Even with basic planning, a company operating reactively will lose inventory and suffocate resource availability. The result is a waste of time and money.
Consider all the stress and cost a manual or reactive approach generates. Wouldn’t using a system that can use an algorithm to generate needed results in minutes be more efficient and ultimately cost less? That is what Microsoft Dynamics 365 Supply Chain Management can do.
Book a free assessment to get tailored Microsoft solutions for your company
Lack of capacity means waiting for one machine operation to finish before the next job starts. Knowing how long each process takes is crucial in providing a reliable promise date.
Companies who don’t meet or beat customer deadlines can easily lose any edge over their peers. Firms lacking proper supply chain planning—and those whose staff resist change—stunt their own growth. The resisters prevent the company from obtaining an effective, efficient planning and scheduling tool.
Top-quartile FMCG companies still perform at 98.6 percent service level
Source: McKinsey and Company
Real-life Example #2
Your planner is proactively planning out the work orders, creating a schedule for the upcoming week. Lacking the ability to compare material availability and resource availability forces the planner to create a calendar schedule and then manually track the production plan.
This plan involves producing a batch and then packing it out to meet the customer’s deadline. Using the company’s older system, the planner assumes there is enough inventory on-hand. However, the inventory counts are wrong and the containers are actually empty. Once the planner spots the inventory error, they must find alternatives or push out the scheduled production start.
The lack of accurate inventory data causes a ripple effect. With production delayed, the sales team has to go back to the customer with a new delivery date.
Other problems occur, delaying the project even more: Skilled workers required for this project are required to re-do a high priority lot that failed quality testing, pushing out their scheduled jobs. Lack of scheduled maintenance causes an important machine to break down, adding more delays and altering production schedules.
Those are some worst-case scenarios. Not every pharmaceutical production plant manager has to suffer like this, though.
Those with a well-integrated mobile supply chain and planning system can skip those pain points. An integrated ERP system with MRP functions automatically feeds data into each area. It keeps an accurate frequent cycle count on fast moving products. It generates a capacity schedule that can predict labor and machine capacities with a secondary backup in place.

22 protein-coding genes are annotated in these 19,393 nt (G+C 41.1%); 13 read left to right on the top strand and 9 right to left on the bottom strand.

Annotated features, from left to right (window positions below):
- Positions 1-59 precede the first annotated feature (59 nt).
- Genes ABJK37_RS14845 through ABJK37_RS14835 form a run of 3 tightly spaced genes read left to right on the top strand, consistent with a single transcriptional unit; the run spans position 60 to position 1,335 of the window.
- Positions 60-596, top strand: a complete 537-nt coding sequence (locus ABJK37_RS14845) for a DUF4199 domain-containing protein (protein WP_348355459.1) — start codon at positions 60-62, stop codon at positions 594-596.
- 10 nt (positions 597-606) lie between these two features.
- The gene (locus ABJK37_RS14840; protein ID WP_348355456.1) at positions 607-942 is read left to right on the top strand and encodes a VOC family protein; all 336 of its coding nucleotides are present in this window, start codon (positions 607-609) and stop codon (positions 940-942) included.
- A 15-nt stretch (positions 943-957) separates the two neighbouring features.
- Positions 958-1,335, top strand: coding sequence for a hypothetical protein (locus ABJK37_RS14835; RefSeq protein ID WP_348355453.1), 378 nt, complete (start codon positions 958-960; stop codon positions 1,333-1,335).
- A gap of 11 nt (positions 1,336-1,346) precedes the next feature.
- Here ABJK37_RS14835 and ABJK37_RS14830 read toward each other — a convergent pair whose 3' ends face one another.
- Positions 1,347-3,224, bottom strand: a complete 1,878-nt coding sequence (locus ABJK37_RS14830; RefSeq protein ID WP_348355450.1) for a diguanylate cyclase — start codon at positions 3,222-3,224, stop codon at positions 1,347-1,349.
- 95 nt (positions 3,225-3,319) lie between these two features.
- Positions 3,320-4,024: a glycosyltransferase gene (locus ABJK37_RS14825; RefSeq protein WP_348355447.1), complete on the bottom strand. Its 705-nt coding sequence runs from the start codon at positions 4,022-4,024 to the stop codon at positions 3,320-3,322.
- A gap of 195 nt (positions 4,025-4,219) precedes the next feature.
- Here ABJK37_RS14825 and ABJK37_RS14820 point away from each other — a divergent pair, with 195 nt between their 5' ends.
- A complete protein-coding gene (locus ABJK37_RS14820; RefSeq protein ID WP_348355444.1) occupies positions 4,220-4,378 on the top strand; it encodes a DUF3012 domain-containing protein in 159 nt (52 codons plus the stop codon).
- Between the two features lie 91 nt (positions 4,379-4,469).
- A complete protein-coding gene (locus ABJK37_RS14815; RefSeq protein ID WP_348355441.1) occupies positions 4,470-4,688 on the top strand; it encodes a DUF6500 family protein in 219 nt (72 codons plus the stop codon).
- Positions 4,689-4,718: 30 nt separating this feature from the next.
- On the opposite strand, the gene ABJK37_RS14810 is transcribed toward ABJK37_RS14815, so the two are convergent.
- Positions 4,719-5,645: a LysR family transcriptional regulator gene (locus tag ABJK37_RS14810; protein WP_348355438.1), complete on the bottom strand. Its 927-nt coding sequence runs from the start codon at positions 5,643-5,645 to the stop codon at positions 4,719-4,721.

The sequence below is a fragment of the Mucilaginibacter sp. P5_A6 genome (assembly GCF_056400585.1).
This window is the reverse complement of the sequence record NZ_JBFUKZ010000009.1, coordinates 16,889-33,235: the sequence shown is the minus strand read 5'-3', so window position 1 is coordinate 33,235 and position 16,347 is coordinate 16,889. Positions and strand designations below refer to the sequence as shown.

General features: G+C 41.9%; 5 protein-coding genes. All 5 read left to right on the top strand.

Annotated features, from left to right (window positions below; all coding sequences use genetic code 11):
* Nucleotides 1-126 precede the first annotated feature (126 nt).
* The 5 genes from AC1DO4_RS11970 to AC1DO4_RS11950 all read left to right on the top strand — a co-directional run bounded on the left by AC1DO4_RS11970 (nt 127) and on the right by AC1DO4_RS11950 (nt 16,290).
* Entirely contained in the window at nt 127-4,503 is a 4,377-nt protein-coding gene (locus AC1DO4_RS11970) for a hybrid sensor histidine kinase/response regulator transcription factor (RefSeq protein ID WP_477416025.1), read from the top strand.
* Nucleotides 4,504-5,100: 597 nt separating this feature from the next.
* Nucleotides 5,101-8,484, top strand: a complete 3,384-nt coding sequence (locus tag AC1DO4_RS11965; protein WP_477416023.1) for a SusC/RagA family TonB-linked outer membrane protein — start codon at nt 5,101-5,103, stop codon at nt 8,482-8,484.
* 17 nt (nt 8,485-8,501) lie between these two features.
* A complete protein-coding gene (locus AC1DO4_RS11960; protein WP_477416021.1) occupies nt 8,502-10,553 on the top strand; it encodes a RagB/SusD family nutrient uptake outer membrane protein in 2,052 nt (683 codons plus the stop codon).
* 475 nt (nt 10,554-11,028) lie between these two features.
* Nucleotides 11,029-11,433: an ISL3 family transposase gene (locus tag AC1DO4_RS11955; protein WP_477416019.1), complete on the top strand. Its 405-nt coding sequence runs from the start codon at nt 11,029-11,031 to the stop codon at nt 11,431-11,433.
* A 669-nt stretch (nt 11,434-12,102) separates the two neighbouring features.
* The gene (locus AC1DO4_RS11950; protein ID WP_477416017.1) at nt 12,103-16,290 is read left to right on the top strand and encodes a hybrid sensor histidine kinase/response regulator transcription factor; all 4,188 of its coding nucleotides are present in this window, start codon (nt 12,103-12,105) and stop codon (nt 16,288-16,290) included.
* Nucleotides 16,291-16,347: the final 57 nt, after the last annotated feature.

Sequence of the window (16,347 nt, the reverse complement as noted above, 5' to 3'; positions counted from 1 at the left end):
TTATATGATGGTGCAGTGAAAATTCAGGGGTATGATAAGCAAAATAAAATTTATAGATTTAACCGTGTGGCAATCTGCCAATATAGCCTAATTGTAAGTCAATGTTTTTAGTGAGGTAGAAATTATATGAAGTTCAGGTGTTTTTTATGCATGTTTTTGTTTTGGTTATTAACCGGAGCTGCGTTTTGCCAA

Having that information readily available, plus planning an alternative route of operations, can remove or reduce the real-life problems mentioned earlier.
Benefits of an Integrated MRP and Forecasting System
An integrated materials requirement planning and forecasting system ploughs through the system. It uses coverage settings such as lead times and time fences for upcoming projects, and creates production signals based on material availability plus resource capacity and capability.
The system’s algorithm looks at all products that require planning while sharing the same raw materials and resources. It shows the planner schedules for all material requirements to meet supply and demand based on the calendar with working time.
The planner sees the same visual schedule similar to what they could create manually on a spreadsheet but with the ability to make informed decisions. The planner can decide how and where reprioritization needs to happen and then which lot production runs to schedule first.
A good MRP algorithm empowers the user to proactively plan. They can keep watch on raw material and resource allocations. Adding stringent production floor operating procedures with stop gaps will reduce or eliminate uncontrolled activities that can alter inventory projections.
Role of People
Having a well-trained, experienced workforce is invaluable. It is your biggest strength. But because some people are comfortable performing tasks a specific way, they may not be willing to adapt to changes designed to streamline your supply chain. How do you convert workers who are unwilling to change?
Some proven ways are:
- Educating your workforce on how adapting to newer methods and tools to increase supply chain optimization benefits them
- Explaining and showing them how the modern tools are actually simpler to use and follow standard execution methods
- Creating a change management process
- Involving them in the overall transformation from no planning or manual planning to a systematized planning and scheduling tool
- Teaming your workforce with newer team members who act as change agents during the software implementation process
More than 40% of financial services executives feel cultural or behavioral change is the biggest challenge they face in pursuing their technology transformation.
Source: Inference from McKinsey
Key Takeaways to Proactively Plan your Supply Chain
There are several steps any company can take to proactively plan its supply chain. They include:
- Looking at current cycle count procedures and then re-categorizing the top items for better visibility
- Using better clock-in/ clock-out and time management procedures to better allocate operators for the right jobs
- Providing proper handoffs for machines and operators from one step in the production process to the next
- Proactively scheduling jobs and finding more efficient operating methods
Finally, ask yourself this question: Is your company meeting your competition right now or are you lagging behind them? Could you gain more sales and improve customer service by delivering quotes faster and meeting—ideally, beating—deadlines?
If you aren’t beating your competition and meeting deadlines, take a close look at Microsoft Dynamics 365 Supply Chain Management.